Houmoed extension approved

The City's image of the proposed roadworks. The red line marks the vicinity of the proposed extension.

Province has approved a road extension through a Noordhoek wetland – a move environmentalists say is “catastrophic”.

The public has until Wednesday January 15 to appeal against the provincial Department of Environmental Affairs and Development Planning’s (DEADP) decision to extend Houmoed Avenue.

Approval was granted on Tuesday December 3.

The road, which would link Noordhoek Main Road and Lekkerwater Road, has been on ice for several years while DEADP awaited the outcome of an environmental impact assessment, which, according to the department’s approval notice, included the opinions of independent wetlands experts (“Road extension bad news for toads,” Echo, October 12, 2017).

Mayoral committee member for transport, Felicity Purchase, said work could only start on the road once all the approvals had been granted and that it would be ideal for phase one and two to be done simultaneously.

Phase two includes raising the wetland above sea level for the provision of housing and utilities. The upgrade of the Masiphumelele informal settlement was part of that phase-two application, which had recently been amended and resubmitted to DEADP for a decision.

Ms Purchase said the road would make it easier for law enforcement to reach Masiphumelele, and it would ease traffic, as the City anticipated needing more road capacity to deal with increased traffic between Kommetjie and the Noordhoek/Sun Valley areas, following upgrades of Ou Kaapse Weg and Kommetjie Road.

“The capacity provided by the proposed two-lane Houmoed Avenue is required to support weekday commuter demands once vacant land in the area has been developed,” she said.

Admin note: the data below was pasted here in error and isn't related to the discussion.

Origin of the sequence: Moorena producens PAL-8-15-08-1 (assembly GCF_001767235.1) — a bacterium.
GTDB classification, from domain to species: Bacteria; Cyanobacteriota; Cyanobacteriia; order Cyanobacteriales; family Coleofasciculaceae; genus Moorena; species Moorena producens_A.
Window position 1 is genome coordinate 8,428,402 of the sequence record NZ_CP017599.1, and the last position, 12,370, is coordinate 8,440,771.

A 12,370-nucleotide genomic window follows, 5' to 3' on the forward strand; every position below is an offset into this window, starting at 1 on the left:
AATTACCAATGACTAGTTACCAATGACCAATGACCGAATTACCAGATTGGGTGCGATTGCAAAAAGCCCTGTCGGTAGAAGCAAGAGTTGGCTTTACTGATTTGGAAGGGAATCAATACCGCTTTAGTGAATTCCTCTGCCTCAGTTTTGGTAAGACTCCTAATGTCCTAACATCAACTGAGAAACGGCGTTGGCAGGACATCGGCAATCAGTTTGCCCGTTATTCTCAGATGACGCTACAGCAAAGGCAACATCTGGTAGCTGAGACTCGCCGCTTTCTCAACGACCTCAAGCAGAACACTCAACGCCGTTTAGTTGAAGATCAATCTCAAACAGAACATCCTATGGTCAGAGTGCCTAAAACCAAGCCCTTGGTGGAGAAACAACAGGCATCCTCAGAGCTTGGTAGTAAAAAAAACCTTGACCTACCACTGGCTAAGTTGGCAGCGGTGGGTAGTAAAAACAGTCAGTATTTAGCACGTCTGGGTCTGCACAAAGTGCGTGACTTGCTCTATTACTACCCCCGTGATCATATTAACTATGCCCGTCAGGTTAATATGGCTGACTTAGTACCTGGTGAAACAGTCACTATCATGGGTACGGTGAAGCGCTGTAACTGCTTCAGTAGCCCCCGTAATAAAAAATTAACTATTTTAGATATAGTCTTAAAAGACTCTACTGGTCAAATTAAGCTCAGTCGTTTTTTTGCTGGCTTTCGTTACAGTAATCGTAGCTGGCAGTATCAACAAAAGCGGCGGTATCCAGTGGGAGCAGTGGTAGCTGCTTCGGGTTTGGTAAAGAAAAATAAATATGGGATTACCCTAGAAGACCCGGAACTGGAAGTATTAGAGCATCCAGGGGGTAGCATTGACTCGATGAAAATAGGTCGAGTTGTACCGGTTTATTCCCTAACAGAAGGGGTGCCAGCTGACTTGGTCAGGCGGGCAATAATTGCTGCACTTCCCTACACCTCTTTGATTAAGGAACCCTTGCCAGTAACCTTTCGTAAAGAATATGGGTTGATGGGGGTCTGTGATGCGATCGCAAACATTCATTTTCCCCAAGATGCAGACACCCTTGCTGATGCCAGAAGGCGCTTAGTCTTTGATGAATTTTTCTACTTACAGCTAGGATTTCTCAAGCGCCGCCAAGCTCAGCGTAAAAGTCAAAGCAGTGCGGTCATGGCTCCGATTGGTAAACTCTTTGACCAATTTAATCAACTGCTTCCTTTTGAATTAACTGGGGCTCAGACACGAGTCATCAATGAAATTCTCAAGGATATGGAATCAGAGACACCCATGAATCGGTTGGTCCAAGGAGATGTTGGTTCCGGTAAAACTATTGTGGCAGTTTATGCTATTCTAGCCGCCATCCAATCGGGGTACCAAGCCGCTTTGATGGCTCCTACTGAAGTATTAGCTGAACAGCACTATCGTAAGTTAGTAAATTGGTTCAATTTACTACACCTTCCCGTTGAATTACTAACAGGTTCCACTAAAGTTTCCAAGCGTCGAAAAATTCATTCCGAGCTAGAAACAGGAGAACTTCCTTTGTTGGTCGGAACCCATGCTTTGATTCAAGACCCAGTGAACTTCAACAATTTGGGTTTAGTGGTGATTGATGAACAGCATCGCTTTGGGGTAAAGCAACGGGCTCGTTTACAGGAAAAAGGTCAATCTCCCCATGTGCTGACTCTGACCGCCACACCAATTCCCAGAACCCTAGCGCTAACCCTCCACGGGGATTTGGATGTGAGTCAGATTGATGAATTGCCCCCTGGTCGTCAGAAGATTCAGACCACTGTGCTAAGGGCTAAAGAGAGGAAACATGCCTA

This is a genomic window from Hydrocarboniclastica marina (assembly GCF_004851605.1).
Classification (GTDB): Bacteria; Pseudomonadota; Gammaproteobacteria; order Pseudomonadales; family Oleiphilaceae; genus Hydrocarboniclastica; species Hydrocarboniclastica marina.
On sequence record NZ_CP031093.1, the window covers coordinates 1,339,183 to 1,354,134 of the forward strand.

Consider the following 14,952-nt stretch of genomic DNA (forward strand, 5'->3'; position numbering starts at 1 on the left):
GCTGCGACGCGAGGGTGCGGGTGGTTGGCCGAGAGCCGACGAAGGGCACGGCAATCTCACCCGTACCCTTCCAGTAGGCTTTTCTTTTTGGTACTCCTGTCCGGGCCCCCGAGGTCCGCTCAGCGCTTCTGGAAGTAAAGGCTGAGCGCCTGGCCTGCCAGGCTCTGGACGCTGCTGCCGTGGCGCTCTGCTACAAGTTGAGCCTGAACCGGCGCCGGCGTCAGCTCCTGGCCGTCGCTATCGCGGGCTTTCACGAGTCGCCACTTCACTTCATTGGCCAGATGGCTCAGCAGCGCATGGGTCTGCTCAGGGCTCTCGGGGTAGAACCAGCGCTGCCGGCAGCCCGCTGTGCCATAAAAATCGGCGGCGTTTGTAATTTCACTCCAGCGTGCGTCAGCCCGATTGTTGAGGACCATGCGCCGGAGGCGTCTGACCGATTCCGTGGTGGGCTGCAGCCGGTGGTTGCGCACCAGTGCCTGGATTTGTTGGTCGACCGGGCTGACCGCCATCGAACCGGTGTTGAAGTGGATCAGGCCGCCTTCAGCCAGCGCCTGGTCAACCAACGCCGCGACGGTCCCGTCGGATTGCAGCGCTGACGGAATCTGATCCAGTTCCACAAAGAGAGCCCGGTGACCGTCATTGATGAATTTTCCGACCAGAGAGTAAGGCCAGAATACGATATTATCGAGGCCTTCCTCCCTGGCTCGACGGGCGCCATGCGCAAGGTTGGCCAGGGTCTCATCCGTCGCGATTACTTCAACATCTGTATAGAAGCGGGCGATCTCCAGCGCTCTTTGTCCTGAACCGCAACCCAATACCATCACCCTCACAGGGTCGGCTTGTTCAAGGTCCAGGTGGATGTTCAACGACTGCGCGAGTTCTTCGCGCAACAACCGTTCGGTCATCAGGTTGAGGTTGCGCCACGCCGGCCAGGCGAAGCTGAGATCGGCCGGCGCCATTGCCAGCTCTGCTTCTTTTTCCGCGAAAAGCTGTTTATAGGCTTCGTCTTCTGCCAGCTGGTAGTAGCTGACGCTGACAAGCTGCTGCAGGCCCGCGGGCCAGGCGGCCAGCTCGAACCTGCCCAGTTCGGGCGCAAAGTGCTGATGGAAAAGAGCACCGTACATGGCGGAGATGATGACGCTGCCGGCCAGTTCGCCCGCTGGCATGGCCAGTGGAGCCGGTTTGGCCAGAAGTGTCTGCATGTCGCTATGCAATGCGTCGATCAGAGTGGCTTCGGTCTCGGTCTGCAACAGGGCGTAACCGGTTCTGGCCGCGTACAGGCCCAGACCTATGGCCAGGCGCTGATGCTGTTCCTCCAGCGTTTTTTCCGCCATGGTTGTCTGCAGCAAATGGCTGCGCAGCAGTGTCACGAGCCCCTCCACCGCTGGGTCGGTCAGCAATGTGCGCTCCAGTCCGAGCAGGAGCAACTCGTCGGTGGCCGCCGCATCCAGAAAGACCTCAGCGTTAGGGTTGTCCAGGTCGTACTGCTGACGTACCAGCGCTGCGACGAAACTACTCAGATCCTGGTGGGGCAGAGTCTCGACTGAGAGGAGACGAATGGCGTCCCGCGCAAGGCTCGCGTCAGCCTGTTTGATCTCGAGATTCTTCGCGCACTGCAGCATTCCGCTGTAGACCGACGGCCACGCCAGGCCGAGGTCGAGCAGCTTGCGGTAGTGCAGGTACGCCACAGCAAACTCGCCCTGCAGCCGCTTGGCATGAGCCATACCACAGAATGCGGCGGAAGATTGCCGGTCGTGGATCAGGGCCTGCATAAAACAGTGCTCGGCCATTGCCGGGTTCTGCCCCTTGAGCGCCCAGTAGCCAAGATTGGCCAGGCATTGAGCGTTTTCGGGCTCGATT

However,environmentalists and a civic group disagree. The co-founder of Toadnuts, Alison Faraday, said they had been fighting against the Houmoed Avenue extension for the past 18 months and were very disappointed that DEADP had given the go-ahead for a road, which, she said, would do little to ease traffic congestion but have a “catastrophic” effect on the wetland.

The road, she said, would go through the only permanent fresh-water bodies in the Noordhoek wetlands and would devastate local biodiversity. No amount of “mitigation” could offset the damage the road would cause.

“As the local experts in the conservation of western leopard toads in the far south, we are acutely aware of the fluctuation of this species due to environmental factors. The biggest concern for toads is the ongoing urbanisation of habitat. Roads impede the toads’ ability to move to and from the ponds in which they breed, causing huge numbers of toads to be killed annually during the breeding migration,” she said.

Ms Faraday said the Houmoed Avenue extension would effectively remove three critical breeding ponds from the endangered western leopard toad’s habitat – the last straw for its survival in the area.

Also, a species thought to be extinct – the critically endangered Cape platanna – had been found by a Toadnuts volunteer in Lake Michelle area while out on a regular patrol. That suggested there were probably more species to be found in the area, and it was worrying that DEADP did not feel the discovery was significant enough to warrant a full amphibian study, she said.

Ms Faraday said Toadnuts planned to appeal the decision.

The chairman of the Sunnydale Ratepayers’ Association (SRA), Chris Dooner, said the SRA had mixed feelings about the Houmoed Avenue extension – on one hand, it was seen as disadvantageous to parts of the wetland and homes along the proposed route while on the other it would give more direct access to the Longbeach and Sun Valley malls, especially thousands of pedestrians from Masiphumelele.

However, he said, experience had shown there would be those who would see the new route as a short-cut out of the area, leading to more traffic on Buller Louw and Noordhoek Main roads and at the intersections with Ou Kaapseweg.

“There is also an increased possibility that additional access, or escape, will be provided for those with nefarious intent in the Milkwood Park area,” he said.

He also feared the road extension would increase traffic at the Lekkerwater/Kommetjie roads intersection.

“It is already difficult to exit from Lekkerwater Road, especially when turning right into Kommetjie Road, and this can expect to worsen as more vehicles use Lekkerwater Road. Mitigation of the impact on both the intersection and Lekkerwater Road itself will have to be addressed during the planning of phase one.”

The SRA would monitor planning, construction and commissioning activities to ensure conditions in the notice were complied with, he said.

To find out more about saving the western leopard toad, contact Ms Faraday at Alison@leopardstone.co.za or 082 7716232.